Whether you traveling for pleasure or business, a good travel credit card can make your life much easier. You can earn cash back rewards, receive bonus offers, get access to airport lounges, and even get rental car coverage.
However, there are dozens of travel rewards credit cards out there. Deciding between them can be difficult, especially if you don’t know where to start. If you’re stuck, use these five steps to help you find the best credit card for your situation.
1. Decide if you want an airline-specific card or general travel rewards
There are two main types of travel rewards cards: branded and general. Branded cards are affiliated with specific airlines or hotel chains. They frequently offer generous bonus points and rewards if you regularly use the card’s brand for your travel needs, but offer less value if you’re not dedicated to just one airline or hotel. They make the most sense for brand loyalists.
For example, if you prefer to fly on Southwest, the Southwest Rapid Rewards® Priority Credit Card is an excellent choice. You can earn 2 points per $1 spent on Southwest® purchases and Rapid Rewards® hotel and car rental partner purchases. You can also earn 1 point per $1 spent on all other purchases.
General travel rewards card offer rewards points on travel on different airlines and hotels, not just one company. You might earn fewer points than you would with an airline-specific card, but general cards are a smart option for price-conscious consumers who like to comparison shop and who aren’t devoted to one brand.
2. Look for high rewards on routine purchases
You can earn a significant amount of money in the form of cash back rewards. Over the course of a year, you could earn hundreds from just using your card for routine purchases.
Look for cards who offer more than one percent cash back. If you have good credit, 1.5%-2% points per dollar is common. And with some cards, like the Discover it® Cash Back, you can get up to 5% cash back at different places each quarter like gas stations, grocery stores, restaurants, Amazon.com and more up to the quarterly maximum, each time you activate.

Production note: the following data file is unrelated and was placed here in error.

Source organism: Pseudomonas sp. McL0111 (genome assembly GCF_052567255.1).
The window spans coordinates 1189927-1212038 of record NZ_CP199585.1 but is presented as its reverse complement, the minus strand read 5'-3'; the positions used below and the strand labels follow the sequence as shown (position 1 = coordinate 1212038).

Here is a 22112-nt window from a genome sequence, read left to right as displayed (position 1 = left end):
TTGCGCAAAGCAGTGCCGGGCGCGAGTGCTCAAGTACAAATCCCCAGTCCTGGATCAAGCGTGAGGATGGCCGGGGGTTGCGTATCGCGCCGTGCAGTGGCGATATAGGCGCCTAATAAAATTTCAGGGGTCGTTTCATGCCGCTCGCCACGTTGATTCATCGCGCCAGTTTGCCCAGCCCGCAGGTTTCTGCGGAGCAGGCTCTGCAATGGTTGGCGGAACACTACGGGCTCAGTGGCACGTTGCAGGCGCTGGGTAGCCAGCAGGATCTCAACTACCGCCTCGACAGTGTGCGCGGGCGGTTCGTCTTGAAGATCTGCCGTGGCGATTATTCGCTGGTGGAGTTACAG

3. Shop around for a high signup bonus
If you’re willing to do some comparison shopping, you could snag a generous signup bonus. With good credit, you could get approved for a new card and receive hundreds as a reward.
For example, the Chase Sapphire Preferred® Card
gives you 60,000 bonus points if you spend $4,000 within the first three months of opening the card. According to Chase, that's $750 toward travel when you redeem through Chase Ultimate Rewards®. You can redeem for flights, hotel stays, gift cards, or as a statement credit.
Some other cards offer much smaller bonuses, so it might be worth shopping around or waiting until your credit score improves before applying for a new card.
4. Compare travel benefits and protections
Your credit card can provide you with valuable benefits and protections, especially when you travel. Some credit cards give you access to airport lounges, which can be a relief on a busy day. Others can help you if your luggage gets lost, if your trip is delayed or canceled, and even if there’s an emergency overseas.
For example, the Chase Sapphire Reserve® card offers auto rental collision damage coverage. It’s primary coverage — which is rare for credit card-offered insurance — and provides reimbursement for up to $75,000 for theft and collision damage for rental cars in the United States.
5. Consider the annual fee
While not all credit cards charge an annual fee, many travel rewards cards do. In some cases, the annual fee can be hundreds of dollars. If that’s the case, it’s important to keep in mind how much you’d have to spend to earn enough rewards to offset the annual fee. You’ll likely need to spend thousands to make it worthwhile.
The information related to The Chase Freedom® credit card has been collected by CreditSoup.com and has not been reviewed or provided by the issuer of this card.
If you only use the card sparingly, or for emergencies, you likely won’t get enough rewards to make the annual fee worth it. Going for a no-fee card such as the Chase Freedom Unlimited®
card is likely a better option for you.
However, if you travel frequently or heavily rely on plastic, you should be able to earn enough rewards to make the annual fee a non-issue.
Choosing a credit card
Choosing a new travel rewards credit card can feel overwhelming. However, by keeping these five key factors in mind, you can select a card that works for you and your lifestyle.
Looking for a new credit card? Check out our favorite travel rewards cards.
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